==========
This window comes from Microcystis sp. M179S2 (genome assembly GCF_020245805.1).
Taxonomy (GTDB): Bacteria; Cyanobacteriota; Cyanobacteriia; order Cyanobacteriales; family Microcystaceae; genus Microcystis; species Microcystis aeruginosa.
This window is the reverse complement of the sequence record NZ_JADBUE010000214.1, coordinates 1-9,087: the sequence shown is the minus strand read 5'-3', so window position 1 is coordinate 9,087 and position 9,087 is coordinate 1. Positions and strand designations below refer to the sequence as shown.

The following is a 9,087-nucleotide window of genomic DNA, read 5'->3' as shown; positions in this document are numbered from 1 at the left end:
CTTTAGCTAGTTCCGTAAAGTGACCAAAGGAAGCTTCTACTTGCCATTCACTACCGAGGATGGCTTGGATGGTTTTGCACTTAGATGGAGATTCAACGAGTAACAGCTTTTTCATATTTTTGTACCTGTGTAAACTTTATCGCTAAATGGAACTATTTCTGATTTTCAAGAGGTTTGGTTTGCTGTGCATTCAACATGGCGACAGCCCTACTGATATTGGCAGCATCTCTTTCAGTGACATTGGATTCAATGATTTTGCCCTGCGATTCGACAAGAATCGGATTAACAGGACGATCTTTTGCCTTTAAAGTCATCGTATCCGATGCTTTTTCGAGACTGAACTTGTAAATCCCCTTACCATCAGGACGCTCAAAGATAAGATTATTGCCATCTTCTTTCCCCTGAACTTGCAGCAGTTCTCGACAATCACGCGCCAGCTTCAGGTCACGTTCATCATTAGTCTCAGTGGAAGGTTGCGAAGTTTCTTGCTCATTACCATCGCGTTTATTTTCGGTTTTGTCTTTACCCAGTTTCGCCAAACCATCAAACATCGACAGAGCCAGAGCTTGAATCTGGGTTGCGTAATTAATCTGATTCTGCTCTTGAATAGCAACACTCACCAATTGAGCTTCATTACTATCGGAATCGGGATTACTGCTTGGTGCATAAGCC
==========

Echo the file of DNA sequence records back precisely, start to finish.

This window comes from Microcystis sp. M179S2 (genome assembly GCF_020245805.1).
Taxonomy (GTDB): Bacteria; Cyanobacteriota; Cyanobacteriia; order Cyanobacteriales; family Microcystaceae; genus Microcystis; species Microcystis aeruginosa.
This window is the reverse complement of the sequence record NZ_JADBUE010000214.1, coordinates 1-9,087: the sequence shown is the minus strand read 5'-3', so window position 1 is coordinate 9,087 and position 9,087 is coordinate 1. Positions and strand designations below refer to the sequence as shown.

The following is a 9,087-nucleotide window of genomic DNA, read 5'->3' as shown; positions in this document are numbered from 1 at the left end:
CTTTAGCTAGTTCCGTAAAGTGACCAAAGGAAGCTTCTACTTGCCATTCACTACCGAGGATGGCTTGGATGGTTTTGCACTTAGATGGAGATTCAACGAGTAACAGCTTTTTCATATTTTTGTACCTGTGTAAACTTTATCGCTAAATGGAACTATTTCTGATTTTCAAGAGGTTTGGTTTGCTGTGCATTCAACATGGCGACAGCCCTACTGATATTGGCAGCATCTCTTTCAGTGACATTGGATTCAATGATTTTGCCCTGCGATTCGACAAGAATCGGATTAACAGGACGATCTTTTGCCTTTAAAGTCATCGTATCCGATGCTTTTTCGAGACTGAACTTGTAAATCCCCTTACCATCAGGACGCTCAAAGATAAGATTATTGCCATCTTCTTTCCCCTGAACTTGCAGCAGTTCTCGACAATCACGCGCCAGCTTCAGGTCACGTTCATCATTAGTCTCAGTGGAAGGTTGCGAAGTTTCTTGCTCATTACCATCGCGTTTATTTTCGGTTTTGTCTTTACCCAGTTTCGCCAAACCATCAAACATCGACAGAGCCAGAGCTTGAATCTGGGTTGCGTAATTAATCTGATTCTGCTCTTGAATAGCAACACTCACCAATTGAGCTTCATTACTATCGGAATCGGGATTACTGCTTGGTGCATAAGCC